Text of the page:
For the first time, there was discussion on extending protection to would-be refugees inside the country of potential departure, particularly central Europe. The IGCR, however, received little authority and almost no funds or support from its member nations for resettlement of refugees from Europe in countries allowing permanent immigration, and it had little success in opening countries to refugees.
The first director of the IGCR was George Rublee, an American lawyer, who opened negotiations with Hjalmar Schacht, the President of the German Central Bank in December 1938. After Schacht was removed from his post, the negotiations went on with Helmut Wohltat of the Ministry of Economy. As a result of the negotiations they called for the creation of a fund, to be guaranteed by the Jewish property in Germany, and a Coordinating Foundation in order to finance the emigration of 400,000 Jews from Germany. The attempts of the IGCR to find havens for German Jews in different countries largely failed.
At the Anglo-American conference at Bermuda in April 1943, recommendations were made to the Committee and adopted in August 1943 for an extension of its mandate and structure in order to take into account not only immediately urgent situations but also the longer-term problems of the postwar period. After the establishment of the United Nations Relief and Rehabilitation Administration the Committee’s responsibilities were limited to refugees in areas in which that Administration was not active and to refugees who for one reason or another did not come within the jurisdiction of the Administration, such as stateless refugees.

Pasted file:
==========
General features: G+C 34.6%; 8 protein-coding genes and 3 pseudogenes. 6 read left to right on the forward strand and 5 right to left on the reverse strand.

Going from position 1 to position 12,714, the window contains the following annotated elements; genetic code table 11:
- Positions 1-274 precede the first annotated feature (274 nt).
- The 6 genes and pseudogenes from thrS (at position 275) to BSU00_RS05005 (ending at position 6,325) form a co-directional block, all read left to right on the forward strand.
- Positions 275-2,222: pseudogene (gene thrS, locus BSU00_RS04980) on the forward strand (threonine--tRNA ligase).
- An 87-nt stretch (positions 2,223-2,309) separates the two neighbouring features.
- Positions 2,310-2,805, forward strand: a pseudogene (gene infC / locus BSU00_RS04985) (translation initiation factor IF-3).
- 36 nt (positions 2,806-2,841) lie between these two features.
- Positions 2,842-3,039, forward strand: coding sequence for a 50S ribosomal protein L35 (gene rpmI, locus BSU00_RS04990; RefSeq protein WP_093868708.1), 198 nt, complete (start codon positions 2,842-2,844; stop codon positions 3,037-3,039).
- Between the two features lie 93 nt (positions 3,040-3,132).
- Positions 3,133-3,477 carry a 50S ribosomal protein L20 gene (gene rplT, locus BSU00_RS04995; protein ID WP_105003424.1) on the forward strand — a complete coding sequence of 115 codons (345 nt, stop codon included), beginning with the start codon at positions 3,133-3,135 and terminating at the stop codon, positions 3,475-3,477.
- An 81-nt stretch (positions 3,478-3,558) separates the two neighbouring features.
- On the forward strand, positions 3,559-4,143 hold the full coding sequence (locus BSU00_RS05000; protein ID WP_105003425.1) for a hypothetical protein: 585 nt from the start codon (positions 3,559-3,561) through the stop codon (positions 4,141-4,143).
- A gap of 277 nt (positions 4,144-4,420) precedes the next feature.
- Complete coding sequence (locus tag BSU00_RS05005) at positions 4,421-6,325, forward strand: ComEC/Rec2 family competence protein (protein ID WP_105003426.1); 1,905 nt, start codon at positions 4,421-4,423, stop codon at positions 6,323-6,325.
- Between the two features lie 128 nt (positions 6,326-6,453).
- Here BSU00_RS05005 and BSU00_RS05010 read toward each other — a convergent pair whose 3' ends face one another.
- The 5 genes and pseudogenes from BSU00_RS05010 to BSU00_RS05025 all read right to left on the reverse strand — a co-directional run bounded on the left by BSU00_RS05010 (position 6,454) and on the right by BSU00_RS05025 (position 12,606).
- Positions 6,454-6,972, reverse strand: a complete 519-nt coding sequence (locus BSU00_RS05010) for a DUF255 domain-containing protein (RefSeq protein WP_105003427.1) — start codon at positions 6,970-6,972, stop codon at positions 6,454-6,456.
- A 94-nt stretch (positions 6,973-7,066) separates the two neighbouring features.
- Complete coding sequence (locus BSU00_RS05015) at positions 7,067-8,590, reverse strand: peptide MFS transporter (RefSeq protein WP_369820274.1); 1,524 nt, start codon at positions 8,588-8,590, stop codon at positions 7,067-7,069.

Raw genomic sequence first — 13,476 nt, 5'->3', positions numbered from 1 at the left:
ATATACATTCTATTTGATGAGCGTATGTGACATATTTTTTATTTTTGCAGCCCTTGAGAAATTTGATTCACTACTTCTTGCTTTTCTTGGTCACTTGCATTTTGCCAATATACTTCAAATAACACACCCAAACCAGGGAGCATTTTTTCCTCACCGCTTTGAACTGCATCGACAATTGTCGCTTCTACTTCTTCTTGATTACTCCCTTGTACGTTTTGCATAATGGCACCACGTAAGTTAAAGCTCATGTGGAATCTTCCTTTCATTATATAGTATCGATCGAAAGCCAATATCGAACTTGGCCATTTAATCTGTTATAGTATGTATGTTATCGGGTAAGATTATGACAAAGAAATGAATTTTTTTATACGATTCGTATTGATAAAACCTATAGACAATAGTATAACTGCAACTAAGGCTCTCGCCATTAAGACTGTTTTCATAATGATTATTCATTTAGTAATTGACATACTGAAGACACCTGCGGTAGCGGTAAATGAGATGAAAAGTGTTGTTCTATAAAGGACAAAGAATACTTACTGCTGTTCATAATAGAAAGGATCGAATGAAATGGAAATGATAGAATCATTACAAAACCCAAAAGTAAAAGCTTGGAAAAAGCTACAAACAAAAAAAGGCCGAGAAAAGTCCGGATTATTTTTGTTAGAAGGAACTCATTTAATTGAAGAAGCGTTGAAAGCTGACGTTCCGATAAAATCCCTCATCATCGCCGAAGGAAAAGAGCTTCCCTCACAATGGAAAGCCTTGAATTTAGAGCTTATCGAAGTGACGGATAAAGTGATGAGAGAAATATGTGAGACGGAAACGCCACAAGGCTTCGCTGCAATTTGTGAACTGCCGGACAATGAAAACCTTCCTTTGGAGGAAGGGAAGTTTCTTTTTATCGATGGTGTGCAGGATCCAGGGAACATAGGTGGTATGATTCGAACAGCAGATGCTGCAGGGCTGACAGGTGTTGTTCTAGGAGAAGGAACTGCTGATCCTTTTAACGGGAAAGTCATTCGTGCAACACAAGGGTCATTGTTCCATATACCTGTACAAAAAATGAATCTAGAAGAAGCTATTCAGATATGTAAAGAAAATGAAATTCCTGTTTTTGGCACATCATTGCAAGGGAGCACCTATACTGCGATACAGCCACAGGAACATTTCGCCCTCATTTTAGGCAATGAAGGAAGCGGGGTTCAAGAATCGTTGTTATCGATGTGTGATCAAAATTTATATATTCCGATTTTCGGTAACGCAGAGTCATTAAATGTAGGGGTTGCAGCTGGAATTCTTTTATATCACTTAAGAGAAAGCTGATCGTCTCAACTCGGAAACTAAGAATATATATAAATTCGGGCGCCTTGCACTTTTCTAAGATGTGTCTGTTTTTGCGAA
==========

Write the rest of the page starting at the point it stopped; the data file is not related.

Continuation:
In July 1944, 37 governments participated in the work of the Committee. Of these, representatives of nine countries, including the United States, served on its Executive Committee. The primary responsibility for determining the policy of the United States with regard to the Committee was that of the Department of State. It ceased to exist in 1947, and its functions and records were transferred to the International Refugee Organization of the United Nations.